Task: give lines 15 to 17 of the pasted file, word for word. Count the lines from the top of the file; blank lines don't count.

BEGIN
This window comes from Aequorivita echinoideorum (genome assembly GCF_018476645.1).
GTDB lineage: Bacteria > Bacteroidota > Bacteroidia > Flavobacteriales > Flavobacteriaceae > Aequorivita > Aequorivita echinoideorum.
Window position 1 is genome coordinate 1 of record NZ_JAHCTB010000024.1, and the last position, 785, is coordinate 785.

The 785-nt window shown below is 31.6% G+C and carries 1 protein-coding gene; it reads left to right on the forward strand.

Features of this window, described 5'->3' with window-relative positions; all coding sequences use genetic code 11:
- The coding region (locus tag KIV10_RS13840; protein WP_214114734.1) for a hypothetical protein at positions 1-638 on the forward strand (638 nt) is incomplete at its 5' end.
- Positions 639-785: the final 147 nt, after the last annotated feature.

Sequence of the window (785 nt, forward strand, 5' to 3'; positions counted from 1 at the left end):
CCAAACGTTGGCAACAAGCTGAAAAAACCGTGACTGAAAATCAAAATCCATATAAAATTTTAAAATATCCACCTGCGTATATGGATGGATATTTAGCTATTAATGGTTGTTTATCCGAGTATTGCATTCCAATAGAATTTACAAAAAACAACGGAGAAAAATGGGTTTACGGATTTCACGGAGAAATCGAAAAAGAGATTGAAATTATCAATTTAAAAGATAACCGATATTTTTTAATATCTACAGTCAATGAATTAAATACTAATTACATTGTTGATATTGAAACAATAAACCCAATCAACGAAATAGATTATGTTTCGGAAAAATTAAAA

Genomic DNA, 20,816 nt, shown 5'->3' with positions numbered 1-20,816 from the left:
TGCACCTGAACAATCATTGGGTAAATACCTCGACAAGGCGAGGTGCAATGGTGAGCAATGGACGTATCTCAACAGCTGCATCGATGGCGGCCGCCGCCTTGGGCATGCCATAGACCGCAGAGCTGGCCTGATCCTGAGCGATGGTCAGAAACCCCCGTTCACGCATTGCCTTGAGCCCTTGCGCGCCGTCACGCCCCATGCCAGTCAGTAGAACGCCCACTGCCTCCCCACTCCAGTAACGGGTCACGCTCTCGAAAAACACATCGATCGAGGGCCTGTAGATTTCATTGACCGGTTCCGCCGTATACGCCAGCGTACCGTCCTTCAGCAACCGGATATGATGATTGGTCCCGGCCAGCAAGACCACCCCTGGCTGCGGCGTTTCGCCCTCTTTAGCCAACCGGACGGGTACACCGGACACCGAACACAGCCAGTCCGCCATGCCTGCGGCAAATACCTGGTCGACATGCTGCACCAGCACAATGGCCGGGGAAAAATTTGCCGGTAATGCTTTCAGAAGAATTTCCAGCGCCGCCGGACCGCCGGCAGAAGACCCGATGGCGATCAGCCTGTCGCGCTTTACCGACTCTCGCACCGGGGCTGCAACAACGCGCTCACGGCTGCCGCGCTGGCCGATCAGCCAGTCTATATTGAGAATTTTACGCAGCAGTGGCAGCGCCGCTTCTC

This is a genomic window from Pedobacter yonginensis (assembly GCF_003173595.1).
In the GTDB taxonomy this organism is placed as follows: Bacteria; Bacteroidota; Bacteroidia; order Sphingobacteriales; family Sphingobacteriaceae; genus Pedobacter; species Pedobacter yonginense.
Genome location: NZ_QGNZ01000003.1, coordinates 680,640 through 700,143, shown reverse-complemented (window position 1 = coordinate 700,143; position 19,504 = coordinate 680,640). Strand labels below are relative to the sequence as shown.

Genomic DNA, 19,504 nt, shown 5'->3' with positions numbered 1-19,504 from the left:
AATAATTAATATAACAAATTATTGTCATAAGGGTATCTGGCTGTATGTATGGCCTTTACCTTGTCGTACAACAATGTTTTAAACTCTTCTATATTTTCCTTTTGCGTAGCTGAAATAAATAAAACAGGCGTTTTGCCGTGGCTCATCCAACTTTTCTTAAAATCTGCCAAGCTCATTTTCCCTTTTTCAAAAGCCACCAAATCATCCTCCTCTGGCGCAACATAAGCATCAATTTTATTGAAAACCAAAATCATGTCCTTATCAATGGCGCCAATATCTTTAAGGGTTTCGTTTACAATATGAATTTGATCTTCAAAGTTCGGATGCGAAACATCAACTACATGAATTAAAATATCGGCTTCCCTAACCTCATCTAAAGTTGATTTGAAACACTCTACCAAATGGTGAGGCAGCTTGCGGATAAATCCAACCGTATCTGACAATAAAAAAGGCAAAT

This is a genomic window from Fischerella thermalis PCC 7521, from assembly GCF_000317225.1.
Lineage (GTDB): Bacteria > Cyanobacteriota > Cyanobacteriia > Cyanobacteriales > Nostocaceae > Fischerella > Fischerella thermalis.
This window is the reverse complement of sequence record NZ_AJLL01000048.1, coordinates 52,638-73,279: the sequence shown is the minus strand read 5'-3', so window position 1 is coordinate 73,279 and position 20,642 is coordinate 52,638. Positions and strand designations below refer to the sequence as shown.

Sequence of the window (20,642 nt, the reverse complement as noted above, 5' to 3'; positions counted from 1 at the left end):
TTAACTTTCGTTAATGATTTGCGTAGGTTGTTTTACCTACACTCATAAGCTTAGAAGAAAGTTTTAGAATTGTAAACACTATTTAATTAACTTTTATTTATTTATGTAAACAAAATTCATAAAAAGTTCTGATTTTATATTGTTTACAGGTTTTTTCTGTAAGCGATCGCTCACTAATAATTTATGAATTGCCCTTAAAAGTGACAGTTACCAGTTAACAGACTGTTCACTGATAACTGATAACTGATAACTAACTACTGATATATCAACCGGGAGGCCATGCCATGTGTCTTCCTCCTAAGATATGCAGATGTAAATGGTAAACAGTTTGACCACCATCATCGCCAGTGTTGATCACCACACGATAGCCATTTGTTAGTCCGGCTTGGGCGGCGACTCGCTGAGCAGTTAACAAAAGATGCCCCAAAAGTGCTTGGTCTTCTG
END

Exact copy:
Genomic DNA, 19,504 nt, shown 5'->3' with positions numbered 1-19,504 from the left:
AATAATTAATATAACAAATTATTGTCATAAGGGTATCTGGCTGTATGTATGGCCTTTACCTTGTCGTACAACAATGTTTTAAACTCTTCTATATTTTCCTTTTGCGTAGCTGAAATAAATAAAACAGGCGTTTTGCCGTGGCTCATCCAACTTTTCTTAAAATCTGCCAAGCTCATTTTCCCTTTTTCAAAAGCCACCAAATCATCCTCCTCTGGCGCAACATAAGCATCAATTTTATTGAAAACCAAAATCATGTCCTTATCAATGGCGCCAATATCTTTAAGGGTTTCGTTTACAATATGAATTTGATCTTCAAAGTTCGGATGCGAAACATCAACTACATGAATTAAAATATCGGCTTCCCTAACCTCATCTAAAGTTGATTTGAAACACTCTACCAAATGGTGAGGCAGCTTGCGGATAAATCCAACCGTATCTGACAATAAAAAAGGCAAAT

This is a genomic window from Fischerella thermalis PCC 7521, from assembly GCF_000317225.1.